Mountain Wheels: Dedicated, old-school off-roading on the horizon with the Ineos Grenadier |

Mountain Wheels: Dedicated, old-school off-roading on the horizon with the Ineos Grenadier

Andy Stonehouse
Mountain Wheels
For the most unique 4x4 experience this side of that old Defender hiding in a back shed, the purpose-built Ineos Grenadier will offer a rugged, electronics-light option for explorers.
Andy Stonehouse/Courtesy photo

It’s been a while since I wrote about a vehicle I haven’t actually driven, but given that almost nobody else in North America has really had a chance to drive the still-in-development Ineos Grenadier, we’re all on the same slightly speculative page.

If, however, you are a dedicated off-roader who believes that even Jeep Wranglers are now too full of high-tech gear for their own good, you might be interested in the innovative yet entirely old-school Grenadier, which is set to be available in the United States next year.

Built to look like an even bigger and bulkier Land Rover Defender of the 1970s, the five-passenger vehicle is being created with off-road durability and chunky mass in mind. At the same time, it features a purposeful avoidance of some of the computer-chip-dependency issues that many of you waitlisted Ford Bronco (among other brands) purchasers are facing in these strange days of 2022.

It’s not, as I initially misconstrued, designed from the ground up as an electric vehicle, nor is it a resto-mod revision of an old chassis. This is an all-new, entirely unique vehicle that tries to be both as modern and as old-fashioned as possible — simultaneously.

Greg Clark, American executive vice president of the upstart autobuilder, came to Denver a few weeks ago to offer a static display of the prototype Grenadier to local writers as well as the super fans who are already excited about a 4×4 of Grenadier’s stature and have signed up for future orders.

As Clark explained, Ineos is probably the biggest company you’ve never heard of, the fourth-largest oil company in the world and a global player in the plastics industry. More importantly, the company is one of the main partners in the Mercedes-AMG Petronas Formula One racing team. The company’s chairman, Sir Jim Ratcliffe, started to explore ideas for a consumer automotive avenue, and the massive Grenadier is set to be the first project.

Massive is absolutely correct, as we discovered while gingerly clambering over and around the 194-inch-long, 76-inch-tall and 76-inch-wide behemoth. Its physical scale is imposing (though, still smaller than a Chevy Tahoe, Clark noted), built on a decidedly old-fashioned ladder frame, solid axles and oversized coil suspension and equipped with a two-speed transfer case with a real knob in the cabin to crunch it into action.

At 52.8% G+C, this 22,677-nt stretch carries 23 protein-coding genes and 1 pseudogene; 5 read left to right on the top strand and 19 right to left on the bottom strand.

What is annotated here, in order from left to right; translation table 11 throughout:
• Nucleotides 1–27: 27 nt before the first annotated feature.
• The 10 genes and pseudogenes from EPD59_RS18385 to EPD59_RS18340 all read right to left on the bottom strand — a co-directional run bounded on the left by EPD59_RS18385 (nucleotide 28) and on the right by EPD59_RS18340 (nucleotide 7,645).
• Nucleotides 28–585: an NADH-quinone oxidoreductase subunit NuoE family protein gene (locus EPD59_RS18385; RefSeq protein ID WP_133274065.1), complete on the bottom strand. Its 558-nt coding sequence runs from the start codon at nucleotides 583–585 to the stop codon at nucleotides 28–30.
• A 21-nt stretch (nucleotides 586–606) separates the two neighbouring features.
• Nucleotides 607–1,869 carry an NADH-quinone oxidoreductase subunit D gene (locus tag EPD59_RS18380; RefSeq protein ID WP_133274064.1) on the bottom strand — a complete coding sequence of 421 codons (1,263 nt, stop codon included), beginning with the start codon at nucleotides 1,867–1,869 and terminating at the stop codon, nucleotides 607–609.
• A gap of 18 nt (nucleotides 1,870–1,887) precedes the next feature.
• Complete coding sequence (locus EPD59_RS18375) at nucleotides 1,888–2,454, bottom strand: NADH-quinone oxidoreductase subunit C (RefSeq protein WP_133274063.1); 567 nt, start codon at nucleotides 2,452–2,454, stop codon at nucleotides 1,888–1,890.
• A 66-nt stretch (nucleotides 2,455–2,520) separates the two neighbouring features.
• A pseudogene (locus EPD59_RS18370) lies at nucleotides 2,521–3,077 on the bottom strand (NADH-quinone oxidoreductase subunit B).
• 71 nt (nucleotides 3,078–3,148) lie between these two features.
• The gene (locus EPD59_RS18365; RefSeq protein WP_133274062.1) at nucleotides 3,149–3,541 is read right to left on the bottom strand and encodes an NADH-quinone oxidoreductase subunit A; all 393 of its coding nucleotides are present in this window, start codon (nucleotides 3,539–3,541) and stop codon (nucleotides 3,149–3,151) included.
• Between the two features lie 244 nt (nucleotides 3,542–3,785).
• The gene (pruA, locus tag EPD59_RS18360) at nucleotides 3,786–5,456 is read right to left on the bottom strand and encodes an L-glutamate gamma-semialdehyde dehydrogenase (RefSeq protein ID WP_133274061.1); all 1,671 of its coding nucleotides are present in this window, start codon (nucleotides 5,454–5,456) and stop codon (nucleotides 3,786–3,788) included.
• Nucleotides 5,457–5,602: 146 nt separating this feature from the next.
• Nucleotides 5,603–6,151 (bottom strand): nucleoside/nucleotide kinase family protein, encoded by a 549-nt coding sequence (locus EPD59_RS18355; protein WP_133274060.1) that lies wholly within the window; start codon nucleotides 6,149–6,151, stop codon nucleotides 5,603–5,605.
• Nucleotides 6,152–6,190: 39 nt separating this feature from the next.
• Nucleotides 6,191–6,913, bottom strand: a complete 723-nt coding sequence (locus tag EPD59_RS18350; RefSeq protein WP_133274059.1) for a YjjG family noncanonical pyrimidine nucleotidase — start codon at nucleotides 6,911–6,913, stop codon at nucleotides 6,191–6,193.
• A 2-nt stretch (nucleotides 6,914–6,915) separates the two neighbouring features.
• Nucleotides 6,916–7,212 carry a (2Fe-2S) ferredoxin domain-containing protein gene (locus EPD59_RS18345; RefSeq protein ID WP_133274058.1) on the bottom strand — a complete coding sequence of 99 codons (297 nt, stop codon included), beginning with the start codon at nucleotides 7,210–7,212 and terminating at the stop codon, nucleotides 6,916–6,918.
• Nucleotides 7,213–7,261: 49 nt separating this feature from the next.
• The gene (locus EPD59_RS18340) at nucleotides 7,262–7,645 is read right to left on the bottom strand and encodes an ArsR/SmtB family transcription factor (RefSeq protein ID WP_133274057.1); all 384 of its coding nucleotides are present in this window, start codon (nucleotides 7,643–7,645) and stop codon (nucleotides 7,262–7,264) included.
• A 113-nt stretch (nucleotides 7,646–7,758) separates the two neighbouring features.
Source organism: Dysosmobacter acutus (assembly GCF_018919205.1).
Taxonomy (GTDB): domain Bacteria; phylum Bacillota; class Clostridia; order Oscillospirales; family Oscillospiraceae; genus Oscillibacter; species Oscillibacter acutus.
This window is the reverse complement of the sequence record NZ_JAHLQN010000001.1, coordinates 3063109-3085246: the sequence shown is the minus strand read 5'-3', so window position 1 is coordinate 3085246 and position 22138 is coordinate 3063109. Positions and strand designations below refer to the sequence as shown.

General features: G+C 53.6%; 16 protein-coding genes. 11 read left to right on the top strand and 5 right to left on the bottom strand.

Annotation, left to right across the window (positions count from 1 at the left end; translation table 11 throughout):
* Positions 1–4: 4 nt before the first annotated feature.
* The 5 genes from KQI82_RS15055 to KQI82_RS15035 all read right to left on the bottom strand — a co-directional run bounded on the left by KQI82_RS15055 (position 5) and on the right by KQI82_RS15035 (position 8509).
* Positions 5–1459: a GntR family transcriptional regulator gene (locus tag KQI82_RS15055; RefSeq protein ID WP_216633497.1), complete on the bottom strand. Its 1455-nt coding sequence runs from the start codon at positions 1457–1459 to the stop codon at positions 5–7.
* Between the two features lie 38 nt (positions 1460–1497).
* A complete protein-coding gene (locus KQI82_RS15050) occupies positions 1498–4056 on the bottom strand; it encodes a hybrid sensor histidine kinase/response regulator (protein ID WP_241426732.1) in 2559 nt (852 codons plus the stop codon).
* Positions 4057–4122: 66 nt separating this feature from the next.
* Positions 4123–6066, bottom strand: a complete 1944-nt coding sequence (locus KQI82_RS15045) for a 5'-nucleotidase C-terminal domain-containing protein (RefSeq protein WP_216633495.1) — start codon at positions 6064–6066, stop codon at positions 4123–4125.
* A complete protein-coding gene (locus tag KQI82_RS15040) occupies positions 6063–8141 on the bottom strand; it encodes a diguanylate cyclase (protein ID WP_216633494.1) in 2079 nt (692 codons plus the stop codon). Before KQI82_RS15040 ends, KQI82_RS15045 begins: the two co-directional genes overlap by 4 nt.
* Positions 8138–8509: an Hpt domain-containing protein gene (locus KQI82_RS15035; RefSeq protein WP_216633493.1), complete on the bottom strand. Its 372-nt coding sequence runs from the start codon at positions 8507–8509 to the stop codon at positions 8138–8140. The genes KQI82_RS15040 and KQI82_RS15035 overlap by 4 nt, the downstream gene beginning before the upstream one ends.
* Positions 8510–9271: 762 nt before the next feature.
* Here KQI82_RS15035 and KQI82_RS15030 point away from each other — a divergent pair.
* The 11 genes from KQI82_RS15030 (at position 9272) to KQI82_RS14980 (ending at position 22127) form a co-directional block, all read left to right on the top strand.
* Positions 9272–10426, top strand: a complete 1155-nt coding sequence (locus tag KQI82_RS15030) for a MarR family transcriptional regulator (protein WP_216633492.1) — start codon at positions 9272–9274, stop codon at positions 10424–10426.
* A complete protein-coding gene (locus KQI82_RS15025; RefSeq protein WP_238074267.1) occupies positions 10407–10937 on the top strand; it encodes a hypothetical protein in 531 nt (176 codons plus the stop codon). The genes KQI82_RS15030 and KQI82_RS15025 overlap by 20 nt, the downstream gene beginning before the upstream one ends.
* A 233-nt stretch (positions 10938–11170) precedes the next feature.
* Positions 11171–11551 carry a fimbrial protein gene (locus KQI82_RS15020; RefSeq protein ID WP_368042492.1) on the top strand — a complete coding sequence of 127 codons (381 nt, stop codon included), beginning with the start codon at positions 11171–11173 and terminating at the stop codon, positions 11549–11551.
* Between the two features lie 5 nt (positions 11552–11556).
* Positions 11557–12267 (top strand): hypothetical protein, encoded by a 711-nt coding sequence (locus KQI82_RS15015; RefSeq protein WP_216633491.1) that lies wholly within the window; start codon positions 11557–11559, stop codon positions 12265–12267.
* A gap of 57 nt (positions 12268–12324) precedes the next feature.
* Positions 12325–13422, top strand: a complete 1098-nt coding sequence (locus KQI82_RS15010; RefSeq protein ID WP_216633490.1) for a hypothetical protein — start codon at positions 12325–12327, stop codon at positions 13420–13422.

If the Grenadier (named after the British pub where the 4×4 was dreamed up, not for any coincidentally militaristic overtones, though you might be right about that) strikes you as being a lot of different ideas all come to life, well, right again.

Ineos conveniently purchased a factory that makes parts for the Mercedes GLA crossover and all of the Smart Cars in Europe. It has arranged to use a BMW-sourced 3.0-liter turbo with 285 horsepower and a ZF eight-speed automatic transmission.

With looks and proportions that are also much like the Mercedes G-Wagen, before it became largely dedicated to Miami Beach cruising duty, the Grenadier features approach, breakover and departure angles that will make it super-adaptable to trail duty. And like the G-Wagen, it has three locking differentials for pulling or pushing itself over anything.

Perhaps the most striking aspect of the vehicle, besides its size, is its decidedly non-electrified interior. A center console and a ceiling panel are entirely covered in aircraft-styled analog gauges and switchgear, all waterproofed, so the Grenadier looks in a way more like a 1960s Apollo command module than your average 2022 SUV.

There’s still a small touchscreen on the top of the stack, but in front of the oversized wheel, absolutely zippo — minus a tiny readout screen (reminiscent of McLaren’s “go fast, don’t look at anything” instrument screen mode) which will have maybe turn signals and little else displayed.

The idea, as Clark said, is for the Grenadier to be as infotainment-light and utilitarian/off-road-ready as possible — the polar opposite of most other automakers and their increasingly Tesla-sized (and all-encompassing) digitized dashes and control screens.

External features have all the pre-built ruggedness you’d desire, from tie-down rails and even tie-down rings along utility rails on the doors, plus side steps and a stepladder for the inevitable rooftop camping and cargo systems.

There’s still plenty of issues to be worked out, including a semi-independent dealer network, but Clark said the first Grenadiers are scheduled to be ready for the European and international markets later this year. Price is still a mystery, though the sweet spot for the purpose-built machine seems to fall somewhere above $60,000 and less than six figures. Stay tuned, I guess.

Andy Stonehouse

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